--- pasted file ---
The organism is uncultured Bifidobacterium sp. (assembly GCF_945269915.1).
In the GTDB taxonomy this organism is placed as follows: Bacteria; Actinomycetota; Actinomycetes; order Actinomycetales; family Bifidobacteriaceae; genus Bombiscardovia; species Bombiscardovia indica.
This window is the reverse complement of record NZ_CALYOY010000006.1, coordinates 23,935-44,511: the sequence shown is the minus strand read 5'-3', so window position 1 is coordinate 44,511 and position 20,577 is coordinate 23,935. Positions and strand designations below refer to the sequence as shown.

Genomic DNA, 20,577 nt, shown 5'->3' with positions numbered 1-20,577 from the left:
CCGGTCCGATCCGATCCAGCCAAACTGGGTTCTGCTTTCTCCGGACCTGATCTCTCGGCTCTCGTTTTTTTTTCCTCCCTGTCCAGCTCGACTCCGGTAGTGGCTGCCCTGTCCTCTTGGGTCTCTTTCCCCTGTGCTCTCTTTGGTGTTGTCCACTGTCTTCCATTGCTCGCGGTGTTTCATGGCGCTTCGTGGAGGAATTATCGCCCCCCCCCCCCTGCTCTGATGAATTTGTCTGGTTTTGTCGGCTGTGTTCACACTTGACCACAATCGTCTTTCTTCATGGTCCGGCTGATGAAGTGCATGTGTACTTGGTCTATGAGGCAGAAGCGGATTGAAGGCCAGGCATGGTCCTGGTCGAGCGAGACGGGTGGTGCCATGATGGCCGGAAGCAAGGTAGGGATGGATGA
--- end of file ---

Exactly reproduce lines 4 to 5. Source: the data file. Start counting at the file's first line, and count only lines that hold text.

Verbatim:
Genomic DNA, 20,577 nt, shown 5'->3' with positions numbered 1-20,577 from the left:
CCGGTCCGATCCGATCCAGCCAAACTGGGTTCTGCTTTCTCCGGACCTGATCTCTCGGCTCTCGTTTTTTTTTCCTCCCTGTCCAGCTCGACTCCGGTAGTGGCTGCCCTGTCCTCTTGGGTCTCTTTCCCCTGTGCTCTCTTTGGTGTTGTCCACTGTCTTCCATTGCTCGCGGTGTTTCATGGCGCTTCGTGGAGGAATTATCGCCCCCCCCCCCCTGCTCTGATGAATTTGTCTGGTTTTGTCGGCTGTGTTCACACTTGACCACAATCGTCTTTCTTCATGGTCCGGCTGATGAAGTGCATGTGTACTTGGTCTATGAGGCAGAAGCGGATTGAAGGCCAGGCATGGTCCTGGTCGAGCGAGACGGGTGGTGCCATGATGGCCGGAAGCAAGGTAGGGATGGATGA